Steps taken to 'ease community fears': Ferguson

FEDERAL Resources Minister Martin Ferguson says the coal seam gas industry needs to address community concerns in order to retain its "social licence to operate".

In a speech to the Australian Pipeline Industry Association convention in Brisbane on Monday, Mr Ferguson said steps had been taken to ease community fears about the burgeoning CSG industry.

"Industry and governments at all levels are currently working to improve regulation and confidence and remove barriers to new activity," Mr Ferguson said.

He said the Standing Council on Energy and Resources was leading the way in this regard through the development of a Multiple Land Use Framework and a National Harmonised Framework.

The land use framework was designed to provide the CSG industry and communities with the tools to co-exist, while the harmonised framework would regulate core areas of CSG operations, he said.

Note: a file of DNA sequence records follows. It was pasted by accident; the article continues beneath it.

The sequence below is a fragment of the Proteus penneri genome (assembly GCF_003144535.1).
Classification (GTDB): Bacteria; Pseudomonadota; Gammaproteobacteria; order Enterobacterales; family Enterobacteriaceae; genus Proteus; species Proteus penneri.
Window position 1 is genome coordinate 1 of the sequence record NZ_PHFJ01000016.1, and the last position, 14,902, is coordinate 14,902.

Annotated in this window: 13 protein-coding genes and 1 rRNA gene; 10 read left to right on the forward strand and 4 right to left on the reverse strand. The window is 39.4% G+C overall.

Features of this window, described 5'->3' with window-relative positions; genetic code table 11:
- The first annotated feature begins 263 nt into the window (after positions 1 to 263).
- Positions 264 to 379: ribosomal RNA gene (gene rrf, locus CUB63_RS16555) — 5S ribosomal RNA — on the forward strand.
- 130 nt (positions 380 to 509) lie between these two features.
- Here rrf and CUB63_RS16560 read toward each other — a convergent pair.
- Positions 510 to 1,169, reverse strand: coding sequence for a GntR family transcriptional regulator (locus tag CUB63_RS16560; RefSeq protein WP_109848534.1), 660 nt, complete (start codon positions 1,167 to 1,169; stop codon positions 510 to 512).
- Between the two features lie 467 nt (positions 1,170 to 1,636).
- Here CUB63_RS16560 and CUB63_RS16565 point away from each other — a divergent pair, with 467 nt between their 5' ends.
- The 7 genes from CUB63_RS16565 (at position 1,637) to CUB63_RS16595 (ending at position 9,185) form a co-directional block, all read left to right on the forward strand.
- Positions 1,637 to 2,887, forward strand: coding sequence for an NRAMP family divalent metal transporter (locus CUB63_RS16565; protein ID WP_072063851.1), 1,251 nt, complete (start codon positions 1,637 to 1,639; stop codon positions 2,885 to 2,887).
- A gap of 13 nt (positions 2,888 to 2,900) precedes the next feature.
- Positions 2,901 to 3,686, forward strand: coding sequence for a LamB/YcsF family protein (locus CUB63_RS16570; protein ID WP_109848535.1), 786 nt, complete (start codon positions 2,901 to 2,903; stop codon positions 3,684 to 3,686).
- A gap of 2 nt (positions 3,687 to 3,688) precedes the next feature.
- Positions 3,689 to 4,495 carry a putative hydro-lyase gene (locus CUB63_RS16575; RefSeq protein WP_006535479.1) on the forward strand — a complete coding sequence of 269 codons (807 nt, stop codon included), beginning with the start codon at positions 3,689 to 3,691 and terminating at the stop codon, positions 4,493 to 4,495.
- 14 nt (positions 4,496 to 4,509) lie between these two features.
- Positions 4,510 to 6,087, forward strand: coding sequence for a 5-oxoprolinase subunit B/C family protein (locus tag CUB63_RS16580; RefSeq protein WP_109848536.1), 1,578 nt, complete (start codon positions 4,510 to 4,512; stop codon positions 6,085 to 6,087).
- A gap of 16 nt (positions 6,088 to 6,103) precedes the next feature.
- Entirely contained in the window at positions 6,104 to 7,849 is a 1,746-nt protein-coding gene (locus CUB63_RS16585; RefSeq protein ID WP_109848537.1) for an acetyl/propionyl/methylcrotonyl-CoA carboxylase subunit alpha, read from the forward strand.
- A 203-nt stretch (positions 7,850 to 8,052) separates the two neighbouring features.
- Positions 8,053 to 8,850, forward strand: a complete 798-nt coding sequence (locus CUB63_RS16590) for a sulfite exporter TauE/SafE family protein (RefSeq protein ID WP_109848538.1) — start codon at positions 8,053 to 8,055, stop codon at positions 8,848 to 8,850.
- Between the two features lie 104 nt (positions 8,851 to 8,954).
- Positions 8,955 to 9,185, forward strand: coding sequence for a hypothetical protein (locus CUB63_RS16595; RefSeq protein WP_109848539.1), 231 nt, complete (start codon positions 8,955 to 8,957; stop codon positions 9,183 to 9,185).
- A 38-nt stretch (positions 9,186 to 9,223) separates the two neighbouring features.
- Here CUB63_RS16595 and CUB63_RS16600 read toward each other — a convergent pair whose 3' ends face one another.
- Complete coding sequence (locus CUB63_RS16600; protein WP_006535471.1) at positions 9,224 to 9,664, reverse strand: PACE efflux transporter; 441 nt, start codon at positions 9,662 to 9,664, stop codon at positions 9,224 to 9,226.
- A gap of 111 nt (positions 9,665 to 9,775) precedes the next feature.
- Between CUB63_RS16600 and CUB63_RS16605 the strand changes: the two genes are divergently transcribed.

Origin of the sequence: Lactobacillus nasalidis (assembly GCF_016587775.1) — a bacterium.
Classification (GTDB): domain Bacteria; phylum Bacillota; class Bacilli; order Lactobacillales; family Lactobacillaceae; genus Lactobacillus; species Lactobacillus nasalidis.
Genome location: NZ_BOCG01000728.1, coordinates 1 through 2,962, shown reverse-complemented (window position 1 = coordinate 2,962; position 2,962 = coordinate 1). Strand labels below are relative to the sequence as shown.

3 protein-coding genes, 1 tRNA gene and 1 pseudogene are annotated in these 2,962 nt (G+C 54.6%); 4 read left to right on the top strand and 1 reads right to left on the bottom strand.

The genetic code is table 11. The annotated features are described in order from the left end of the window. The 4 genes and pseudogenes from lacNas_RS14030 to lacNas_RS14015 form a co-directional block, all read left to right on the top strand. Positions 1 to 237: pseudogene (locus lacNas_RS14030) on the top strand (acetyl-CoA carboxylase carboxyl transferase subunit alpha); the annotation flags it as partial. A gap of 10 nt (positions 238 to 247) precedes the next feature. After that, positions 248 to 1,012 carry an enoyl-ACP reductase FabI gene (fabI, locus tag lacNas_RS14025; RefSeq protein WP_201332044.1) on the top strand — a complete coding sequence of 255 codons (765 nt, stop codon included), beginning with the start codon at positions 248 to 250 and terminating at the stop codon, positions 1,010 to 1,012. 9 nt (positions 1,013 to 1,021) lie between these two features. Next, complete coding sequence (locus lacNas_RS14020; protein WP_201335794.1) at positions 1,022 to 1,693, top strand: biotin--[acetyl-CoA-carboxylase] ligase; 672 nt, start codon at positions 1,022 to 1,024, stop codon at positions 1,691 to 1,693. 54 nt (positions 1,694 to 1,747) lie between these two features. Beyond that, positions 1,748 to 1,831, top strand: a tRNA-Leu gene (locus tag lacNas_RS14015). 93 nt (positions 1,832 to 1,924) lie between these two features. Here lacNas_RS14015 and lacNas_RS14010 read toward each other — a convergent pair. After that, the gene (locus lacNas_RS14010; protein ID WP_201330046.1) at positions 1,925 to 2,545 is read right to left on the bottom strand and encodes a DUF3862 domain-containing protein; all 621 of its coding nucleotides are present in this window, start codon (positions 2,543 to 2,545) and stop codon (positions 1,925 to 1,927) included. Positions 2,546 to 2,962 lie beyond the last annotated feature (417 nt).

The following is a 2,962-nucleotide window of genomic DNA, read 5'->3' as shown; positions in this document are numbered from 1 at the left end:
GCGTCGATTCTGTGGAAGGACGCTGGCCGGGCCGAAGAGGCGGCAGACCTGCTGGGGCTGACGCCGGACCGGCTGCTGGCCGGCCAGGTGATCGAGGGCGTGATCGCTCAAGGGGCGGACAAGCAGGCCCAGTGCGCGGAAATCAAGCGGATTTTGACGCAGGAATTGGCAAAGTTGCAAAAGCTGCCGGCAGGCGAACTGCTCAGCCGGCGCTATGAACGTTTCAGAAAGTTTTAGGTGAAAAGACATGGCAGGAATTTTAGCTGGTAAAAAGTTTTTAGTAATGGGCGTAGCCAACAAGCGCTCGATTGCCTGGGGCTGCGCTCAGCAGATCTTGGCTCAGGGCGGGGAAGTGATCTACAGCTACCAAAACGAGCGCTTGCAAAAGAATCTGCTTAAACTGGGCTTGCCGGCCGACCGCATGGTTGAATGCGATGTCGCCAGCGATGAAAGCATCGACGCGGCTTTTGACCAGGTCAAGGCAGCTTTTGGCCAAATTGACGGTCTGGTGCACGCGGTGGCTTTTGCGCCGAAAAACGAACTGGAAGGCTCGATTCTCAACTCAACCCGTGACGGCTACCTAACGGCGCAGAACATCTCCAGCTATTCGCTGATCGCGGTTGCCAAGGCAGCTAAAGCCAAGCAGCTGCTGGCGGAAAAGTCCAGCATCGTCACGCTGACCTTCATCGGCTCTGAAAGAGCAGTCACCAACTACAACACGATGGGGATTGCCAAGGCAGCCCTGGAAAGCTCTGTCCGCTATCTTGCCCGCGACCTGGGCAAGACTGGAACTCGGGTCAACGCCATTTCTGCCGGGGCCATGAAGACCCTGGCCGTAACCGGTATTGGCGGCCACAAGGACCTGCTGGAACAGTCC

"This will provide guidance to governments around issues such as well-integrity, water management and monitoring, fracking and chemical usage," he said.

"I am pleased to report that preliminary advice from SCER indicates Australia's regulatory regimes already accommodate the majority of leading practice strategies in these areas."

Mr Ferguson urged state and federal governments to continue pursuing the "highest standards and use the best evidence available when making regulatory decisions", highlighting the establishment of an Independent Expert Scientific Committee to help inform government decisions about CSG and large coal mining developments.

Mr Ferguson told the convention that gas in all its forms would become increasingly important to Australia's energy security.

He also recognised the associated benefits that come with gas, including reduced emissions. Gas-fired electricity generation, he said, produced 55% less carbon dioxide equivalent emissions.

"Natural gas is a vital transitional fuel in creating a lower emissions future for many countries," he said.

"It is relatively cheap and reliable."

He pointed to Bureau of Resources and Energy Economics estimates that gas will account for 37% of Australia's electricity supply with 20 years.

And Australia's pipeline industry had an important part to play as the growth in demand for gas increased.

"You provide the vital link between producers and consumers of these resources," he told the convention.

"This means you ultimately contribute to achieving Australia's energy security and economic and social development."